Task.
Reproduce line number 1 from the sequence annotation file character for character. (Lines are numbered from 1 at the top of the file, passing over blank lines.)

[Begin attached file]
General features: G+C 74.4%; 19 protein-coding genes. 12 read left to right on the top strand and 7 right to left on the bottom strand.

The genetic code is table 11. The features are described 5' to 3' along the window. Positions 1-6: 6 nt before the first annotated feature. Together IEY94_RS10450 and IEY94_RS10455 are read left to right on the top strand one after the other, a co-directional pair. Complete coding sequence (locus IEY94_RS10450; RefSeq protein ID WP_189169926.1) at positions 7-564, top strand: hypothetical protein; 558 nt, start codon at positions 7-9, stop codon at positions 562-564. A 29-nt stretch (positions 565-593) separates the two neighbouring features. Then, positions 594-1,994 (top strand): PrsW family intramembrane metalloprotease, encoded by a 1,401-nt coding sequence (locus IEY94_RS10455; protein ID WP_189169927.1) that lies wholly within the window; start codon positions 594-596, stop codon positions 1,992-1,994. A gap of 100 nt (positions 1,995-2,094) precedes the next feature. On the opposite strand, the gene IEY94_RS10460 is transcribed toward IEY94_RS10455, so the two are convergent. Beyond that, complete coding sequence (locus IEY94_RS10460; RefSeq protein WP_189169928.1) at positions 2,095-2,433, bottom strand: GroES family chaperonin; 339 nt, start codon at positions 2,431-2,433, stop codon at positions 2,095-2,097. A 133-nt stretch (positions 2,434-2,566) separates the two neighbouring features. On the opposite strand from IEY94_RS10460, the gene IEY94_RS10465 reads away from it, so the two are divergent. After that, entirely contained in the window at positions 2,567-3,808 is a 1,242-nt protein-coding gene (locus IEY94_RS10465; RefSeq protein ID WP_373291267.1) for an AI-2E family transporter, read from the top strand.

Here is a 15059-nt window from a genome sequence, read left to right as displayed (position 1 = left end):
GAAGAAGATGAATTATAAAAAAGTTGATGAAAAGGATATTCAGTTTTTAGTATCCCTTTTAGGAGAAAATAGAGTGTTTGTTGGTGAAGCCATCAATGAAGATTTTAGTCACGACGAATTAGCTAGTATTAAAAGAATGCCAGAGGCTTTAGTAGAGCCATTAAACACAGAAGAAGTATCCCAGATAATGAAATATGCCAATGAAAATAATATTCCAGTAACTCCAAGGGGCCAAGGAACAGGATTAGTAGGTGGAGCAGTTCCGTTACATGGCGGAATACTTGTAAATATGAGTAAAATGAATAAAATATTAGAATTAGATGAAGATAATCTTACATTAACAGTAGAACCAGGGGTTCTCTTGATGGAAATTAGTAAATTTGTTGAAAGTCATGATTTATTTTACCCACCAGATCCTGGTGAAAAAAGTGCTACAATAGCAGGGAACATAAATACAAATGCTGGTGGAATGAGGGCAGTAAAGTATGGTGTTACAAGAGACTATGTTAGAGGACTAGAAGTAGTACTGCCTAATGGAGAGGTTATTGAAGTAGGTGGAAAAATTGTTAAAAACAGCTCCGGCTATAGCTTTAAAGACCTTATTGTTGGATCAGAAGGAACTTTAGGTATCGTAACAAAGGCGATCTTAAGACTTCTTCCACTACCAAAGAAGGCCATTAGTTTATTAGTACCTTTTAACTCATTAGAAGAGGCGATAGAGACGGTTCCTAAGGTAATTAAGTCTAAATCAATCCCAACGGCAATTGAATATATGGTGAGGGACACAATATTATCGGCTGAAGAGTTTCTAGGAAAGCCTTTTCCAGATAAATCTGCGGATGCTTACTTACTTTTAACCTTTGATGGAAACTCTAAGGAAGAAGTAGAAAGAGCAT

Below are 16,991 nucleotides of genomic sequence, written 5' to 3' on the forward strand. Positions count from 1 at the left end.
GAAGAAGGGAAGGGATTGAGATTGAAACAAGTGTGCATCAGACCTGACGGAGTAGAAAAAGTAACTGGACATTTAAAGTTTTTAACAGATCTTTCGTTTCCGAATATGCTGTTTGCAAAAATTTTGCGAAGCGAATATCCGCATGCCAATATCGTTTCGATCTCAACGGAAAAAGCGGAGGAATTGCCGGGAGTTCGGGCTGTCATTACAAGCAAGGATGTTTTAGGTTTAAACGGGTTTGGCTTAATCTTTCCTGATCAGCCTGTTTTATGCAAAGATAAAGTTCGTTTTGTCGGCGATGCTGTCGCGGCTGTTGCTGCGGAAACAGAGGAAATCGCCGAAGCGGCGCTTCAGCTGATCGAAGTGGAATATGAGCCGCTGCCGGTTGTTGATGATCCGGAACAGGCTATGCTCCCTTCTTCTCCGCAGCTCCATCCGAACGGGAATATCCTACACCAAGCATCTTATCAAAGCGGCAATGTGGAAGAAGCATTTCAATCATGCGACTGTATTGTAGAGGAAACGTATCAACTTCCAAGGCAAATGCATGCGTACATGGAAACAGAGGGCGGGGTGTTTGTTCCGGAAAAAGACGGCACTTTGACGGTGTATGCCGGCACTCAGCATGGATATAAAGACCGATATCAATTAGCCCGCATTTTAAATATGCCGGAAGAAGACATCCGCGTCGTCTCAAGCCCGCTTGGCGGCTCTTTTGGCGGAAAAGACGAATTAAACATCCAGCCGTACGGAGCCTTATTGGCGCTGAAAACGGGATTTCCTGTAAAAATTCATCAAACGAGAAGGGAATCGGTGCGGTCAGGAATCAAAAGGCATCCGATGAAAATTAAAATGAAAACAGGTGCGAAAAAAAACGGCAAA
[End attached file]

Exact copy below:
General features: G+C 74.4%; 19 protein-coding genes. 12 read left to right on the top strand and 7 right to left on the bottom strand.